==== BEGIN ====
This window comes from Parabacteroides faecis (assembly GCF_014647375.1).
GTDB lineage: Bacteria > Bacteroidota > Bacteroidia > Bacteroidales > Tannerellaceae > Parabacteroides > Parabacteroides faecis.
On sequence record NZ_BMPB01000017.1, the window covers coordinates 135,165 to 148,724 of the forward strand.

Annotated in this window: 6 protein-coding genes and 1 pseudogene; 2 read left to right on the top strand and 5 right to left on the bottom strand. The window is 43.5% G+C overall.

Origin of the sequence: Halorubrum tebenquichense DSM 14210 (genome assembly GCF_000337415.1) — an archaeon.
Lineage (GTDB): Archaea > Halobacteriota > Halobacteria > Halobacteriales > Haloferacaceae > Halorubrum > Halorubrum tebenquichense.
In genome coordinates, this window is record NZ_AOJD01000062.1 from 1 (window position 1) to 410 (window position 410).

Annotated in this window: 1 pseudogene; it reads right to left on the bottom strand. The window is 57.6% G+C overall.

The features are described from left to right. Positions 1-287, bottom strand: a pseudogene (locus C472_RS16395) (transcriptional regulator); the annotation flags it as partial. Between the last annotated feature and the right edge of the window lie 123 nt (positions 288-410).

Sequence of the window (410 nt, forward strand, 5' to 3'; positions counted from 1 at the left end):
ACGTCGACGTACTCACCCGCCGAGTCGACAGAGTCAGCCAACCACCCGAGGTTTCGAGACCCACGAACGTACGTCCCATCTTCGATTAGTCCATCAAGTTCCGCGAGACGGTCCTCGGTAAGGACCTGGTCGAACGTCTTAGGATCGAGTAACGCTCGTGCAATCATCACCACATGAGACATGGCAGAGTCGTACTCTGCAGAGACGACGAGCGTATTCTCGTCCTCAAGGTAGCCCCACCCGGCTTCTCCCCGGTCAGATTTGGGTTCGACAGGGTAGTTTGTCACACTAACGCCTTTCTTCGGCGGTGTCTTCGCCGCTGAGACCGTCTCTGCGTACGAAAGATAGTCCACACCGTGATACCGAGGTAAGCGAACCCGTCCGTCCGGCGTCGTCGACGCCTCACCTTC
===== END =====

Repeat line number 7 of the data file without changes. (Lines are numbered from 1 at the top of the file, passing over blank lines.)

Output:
In genome coordinates, this window is record NZ_AOJD01000062.1 from 1 (window position 1) to 410 (window position 410).